Political notebook: Republicans react judge’s voter ID ruling
By Liz Moomey
SALISBURY — North Carolina Republicans responded to Friday’s announcement that U.S. District Judge Loretta Biggs will block a requirement that voters have an ID by saying she was “legislating from the bench.”
The requirement was to begin with the March 3 primary and North Carolina voters approved an amendment during the 2018 general elections to require an identification to vote. It passed with 55% of the vote.
“Unfortunately, this preliminary injunction is yet another example of judges legislating from the bench,” said North Carolina Republican Party Communications Director Jeff Hauser. “This action, if it is allowed to stand, will invalidate the votes of millions of North Carolinians who voted overwhelmingly to implement voter ID and strengthen the integrity of N.C. elections. The NCGOP calls on the Attorney General to appeal this decision and defend the voters of North Carolina.”
N.C. House Speaker Tim Moore said the “last-minute attempt” by an “activist federal judge to overturn the will of North Carolina voters” must be immediately appealed by the Board of Elections. Moore and Senate Leader Phil Berger released a joint statement Monday urging the state Department of Justice to seek a stay.
“To issue an injunction against one of the nation’s most lenient voter ID laws — which 34 states already have — without providing an opinion is an outrageous affront to due process, the rights of North Carolina voters, and the rule of law,” Moore said in a statement.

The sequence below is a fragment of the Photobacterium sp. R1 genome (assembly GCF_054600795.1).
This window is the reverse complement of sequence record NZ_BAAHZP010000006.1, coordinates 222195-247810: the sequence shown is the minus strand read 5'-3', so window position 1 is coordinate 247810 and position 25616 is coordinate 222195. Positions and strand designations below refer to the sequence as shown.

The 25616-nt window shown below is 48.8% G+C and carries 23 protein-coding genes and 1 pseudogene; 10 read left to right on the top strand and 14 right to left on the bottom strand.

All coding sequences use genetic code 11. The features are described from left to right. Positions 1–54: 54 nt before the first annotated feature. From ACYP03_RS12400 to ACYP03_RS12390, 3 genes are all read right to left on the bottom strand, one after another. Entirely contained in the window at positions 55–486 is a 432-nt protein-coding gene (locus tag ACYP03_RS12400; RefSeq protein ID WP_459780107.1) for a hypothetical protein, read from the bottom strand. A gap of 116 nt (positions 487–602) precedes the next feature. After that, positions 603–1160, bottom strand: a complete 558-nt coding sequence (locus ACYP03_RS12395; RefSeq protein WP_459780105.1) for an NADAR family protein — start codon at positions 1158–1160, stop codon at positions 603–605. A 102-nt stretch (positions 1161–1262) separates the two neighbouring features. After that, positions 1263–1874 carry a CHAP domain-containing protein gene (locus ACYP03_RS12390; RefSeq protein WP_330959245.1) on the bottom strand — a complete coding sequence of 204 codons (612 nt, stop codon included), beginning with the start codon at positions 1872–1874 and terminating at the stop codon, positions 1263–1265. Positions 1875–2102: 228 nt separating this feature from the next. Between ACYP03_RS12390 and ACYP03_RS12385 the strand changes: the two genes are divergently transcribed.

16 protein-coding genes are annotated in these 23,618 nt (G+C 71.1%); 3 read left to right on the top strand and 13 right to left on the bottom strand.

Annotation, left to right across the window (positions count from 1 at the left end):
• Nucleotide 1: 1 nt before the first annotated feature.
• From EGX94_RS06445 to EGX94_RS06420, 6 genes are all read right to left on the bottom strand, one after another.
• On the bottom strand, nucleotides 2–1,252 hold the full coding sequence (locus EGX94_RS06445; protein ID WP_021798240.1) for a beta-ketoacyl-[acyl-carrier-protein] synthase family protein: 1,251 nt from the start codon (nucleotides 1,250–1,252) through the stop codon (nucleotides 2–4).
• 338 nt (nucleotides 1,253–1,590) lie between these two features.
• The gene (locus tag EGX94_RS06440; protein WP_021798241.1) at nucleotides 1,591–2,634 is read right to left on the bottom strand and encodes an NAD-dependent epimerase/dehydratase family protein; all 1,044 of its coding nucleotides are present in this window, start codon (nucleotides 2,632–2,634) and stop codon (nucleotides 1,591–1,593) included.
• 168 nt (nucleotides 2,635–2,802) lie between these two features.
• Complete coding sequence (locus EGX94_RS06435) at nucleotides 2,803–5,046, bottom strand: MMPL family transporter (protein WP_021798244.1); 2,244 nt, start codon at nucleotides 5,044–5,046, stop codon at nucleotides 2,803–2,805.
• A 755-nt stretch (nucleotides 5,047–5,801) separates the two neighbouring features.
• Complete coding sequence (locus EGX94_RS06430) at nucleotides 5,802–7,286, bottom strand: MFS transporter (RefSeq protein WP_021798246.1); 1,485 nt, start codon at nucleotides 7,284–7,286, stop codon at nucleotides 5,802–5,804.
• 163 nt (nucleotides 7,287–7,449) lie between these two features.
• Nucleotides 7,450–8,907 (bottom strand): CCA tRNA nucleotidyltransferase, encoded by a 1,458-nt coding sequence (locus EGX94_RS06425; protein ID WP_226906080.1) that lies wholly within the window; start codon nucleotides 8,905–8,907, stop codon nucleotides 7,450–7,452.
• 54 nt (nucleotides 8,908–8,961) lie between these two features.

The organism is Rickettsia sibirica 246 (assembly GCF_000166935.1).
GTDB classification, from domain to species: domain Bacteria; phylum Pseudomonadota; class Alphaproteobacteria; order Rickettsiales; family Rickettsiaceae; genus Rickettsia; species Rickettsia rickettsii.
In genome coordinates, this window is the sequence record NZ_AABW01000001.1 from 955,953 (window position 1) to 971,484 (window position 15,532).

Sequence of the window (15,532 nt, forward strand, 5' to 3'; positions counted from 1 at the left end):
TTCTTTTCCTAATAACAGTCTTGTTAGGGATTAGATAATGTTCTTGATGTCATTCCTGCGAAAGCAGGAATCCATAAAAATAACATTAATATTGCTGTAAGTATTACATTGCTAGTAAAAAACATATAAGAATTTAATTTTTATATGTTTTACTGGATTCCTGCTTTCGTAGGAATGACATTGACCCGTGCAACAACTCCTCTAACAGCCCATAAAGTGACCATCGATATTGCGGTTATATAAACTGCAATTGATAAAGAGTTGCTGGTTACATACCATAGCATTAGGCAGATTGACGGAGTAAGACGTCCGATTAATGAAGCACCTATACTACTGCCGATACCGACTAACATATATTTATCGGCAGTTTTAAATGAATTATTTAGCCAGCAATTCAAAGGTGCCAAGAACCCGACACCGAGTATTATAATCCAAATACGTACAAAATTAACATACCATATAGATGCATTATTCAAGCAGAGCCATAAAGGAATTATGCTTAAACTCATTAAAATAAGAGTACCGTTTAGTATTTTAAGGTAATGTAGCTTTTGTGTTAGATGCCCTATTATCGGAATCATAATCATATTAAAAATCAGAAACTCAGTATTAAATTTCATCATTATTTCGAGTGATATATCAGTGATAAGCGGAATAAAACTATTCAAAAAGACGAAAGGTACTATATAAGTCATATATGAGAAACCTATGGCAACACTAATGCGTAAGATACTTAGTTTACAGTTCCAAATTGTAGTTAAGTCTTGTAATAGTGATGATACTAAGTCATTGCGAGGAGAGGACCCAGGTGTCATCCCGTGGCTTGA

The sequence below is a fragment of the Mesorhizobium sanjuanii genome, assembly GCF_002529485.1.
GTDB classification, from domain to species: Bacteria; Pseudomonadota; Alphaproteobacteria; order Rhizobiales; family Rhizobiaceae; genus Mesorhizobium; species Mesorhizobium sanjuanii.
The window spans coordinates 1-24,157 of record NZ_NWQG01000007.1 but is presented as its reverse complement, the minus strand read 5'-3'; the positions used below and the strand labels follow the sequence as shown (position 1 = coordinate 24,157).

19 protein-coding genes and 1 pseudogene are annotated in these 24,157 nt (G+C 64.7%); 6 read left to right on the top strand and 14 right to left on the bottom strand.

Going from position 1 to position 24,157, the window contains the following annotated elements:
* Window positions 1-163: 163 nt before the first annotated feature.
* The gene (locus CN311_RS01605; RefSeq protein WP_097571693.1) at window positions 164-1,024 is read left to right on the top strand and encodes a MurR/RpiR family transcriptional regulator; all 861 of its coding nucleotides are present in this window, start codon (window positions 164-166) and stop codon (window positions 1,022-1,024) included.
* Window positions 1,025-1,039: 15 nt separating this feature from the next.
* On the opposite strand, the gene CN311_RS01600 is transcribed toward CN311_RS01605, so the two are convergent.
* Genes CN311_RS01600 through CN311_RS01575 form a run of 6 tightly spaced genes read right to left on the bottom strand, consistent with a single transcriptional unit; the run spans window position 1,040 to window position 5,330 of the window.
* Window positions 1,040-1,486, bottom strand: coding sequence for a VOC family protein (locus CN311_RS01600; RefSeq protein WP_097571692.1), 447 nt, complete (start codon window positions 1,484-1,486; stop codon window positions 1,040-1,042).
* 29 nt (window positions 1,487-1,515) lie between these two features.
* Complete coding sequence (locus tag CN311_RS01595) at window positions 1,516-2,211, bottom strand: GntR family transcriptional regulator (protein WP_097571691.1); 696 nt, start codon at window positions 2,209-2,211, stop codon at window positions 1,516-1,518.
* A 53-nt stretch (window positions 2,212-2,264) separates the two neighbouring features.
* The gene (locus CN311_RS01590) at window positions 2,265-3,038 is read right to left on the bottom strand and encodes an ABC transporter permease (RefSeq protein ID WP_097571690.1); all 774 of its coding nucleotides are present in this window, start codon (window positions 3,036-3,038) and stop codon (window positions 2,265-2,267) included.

Rowan County Elections Director Brenda McCubbins said the State Board of Elections will be providing guidance once the court issues the order. Voters in Rowan County have already received mailers advising them what forms of voter ID are acceptable.
And the state had approved various forms of acceptable photo IDs, which included driver license, U.S. passport, a new North Carolina Voter ID card, approved employee or student ID, tribal enrollment card and military ID card or veterans ID card.
If there is a change in the voter ID Law, it will change the county board of elections preparation for the March 2020 primary. McCubbins said voter ID would be a “big part” of the election process, some of which involves training precinct officials, absentee by mail and one stop voting and election day.
The Rowan County Board of Elections has not heard any word of when the decision would be finalized or what the next steps would be.
Change in party affiliation must be by Feb. 7
The Rowan County Board of Elections says it wants to warn voters they cannot change their political party affiliation at the polls.
In the primary election, voters can only cast their party’s ballot. The exception is unaffiliated voters, who can choose a Democrat, Republican or Libertarian ballot. The Green and Constitution parties have closed primaries and do not allow unaffiliated to vote their ballots.
The deadline for voter changes or new registrations is Feb. 7.
To change party affiliation, fill out a voter registration form online or call the office at 704-216-8140 to request one to be mailed. A form can also be filled out at the elections office, 1935 Jake Alexander Blvd. W Suite 10.
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